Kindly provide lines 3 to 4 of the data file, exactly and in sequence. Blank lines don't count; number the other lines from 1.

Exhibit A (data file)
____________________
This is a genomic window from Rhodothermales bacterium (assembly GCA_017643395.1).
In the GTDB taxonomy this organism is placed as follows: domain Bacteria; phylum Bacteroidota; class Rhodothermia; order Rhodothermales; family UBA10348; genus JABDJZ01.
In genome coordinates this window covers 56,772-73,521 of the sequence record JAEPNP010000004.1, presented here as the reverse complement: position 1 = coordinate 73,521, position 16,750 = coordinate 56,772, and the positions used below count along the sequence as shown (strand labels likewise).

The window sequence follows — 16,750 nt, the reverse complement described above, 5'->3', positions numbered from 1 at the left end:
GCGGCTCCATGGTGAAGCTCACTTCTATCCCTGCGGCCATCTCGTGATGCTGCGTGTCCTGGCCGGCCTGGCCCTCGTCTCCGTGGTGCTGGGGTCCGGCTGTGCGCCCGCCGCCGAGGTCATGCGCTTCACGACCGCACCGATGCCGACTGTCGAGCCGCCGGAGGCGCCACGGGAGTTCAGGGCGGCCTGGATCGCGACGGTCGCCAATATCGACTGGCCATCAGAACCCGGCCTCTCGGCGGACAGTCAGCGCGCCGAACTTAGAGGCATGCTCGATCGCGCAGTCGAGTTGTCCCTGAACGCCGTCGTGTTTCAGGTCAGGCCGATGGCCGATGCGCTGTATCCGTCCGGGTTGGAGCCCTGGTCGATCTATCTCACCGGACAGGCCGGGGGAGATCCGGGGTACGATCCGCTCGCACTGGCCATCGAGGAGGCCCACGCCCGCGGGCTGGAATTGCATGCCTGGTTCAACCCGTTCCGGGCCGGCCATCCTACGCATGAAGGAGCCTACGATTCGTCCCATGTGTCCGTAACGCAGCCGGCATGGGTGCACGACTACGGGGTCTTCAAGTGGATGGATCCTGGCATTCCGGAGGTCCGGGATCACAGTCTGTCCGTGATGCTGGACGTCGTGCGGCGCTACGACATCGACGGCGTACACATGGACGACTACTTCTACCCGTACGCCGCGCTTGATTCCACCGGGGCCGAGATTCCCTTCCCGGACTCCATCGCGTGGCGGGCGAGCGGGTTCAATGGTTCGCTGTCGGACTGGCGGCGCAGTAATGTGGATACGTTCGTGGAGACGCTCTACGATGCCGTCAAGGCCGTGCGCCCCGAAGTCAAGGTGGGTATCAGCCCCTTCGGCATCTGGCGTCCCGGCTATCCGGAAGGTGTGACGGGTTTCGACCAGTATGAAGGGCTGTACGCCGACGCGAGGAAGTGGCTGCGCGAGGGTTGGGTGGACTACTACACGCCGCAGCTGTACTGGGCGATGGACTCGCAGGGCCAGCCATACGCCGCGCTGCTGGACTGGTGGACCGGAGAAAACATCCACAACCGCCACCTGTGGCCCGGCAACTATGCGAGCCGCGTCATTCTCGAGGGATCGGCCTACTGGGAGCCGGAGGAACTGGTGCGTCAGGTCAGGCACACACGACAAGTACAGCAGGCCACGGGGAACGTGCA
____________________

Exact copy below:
In genome coordinates this window covers 56,772-73,521 of the sequence record JAEPNP010000004.1, presented here as the reverse complement: position 1 = coordinate 73,521, position 16,750 = coordinate 56,772, and the positions used below count along the sequence as shown (strand labels likewise).

The window sequence follows — 16,750 nt, the reverse complement described above, 5'->3', positions numbered from 1 at the left end: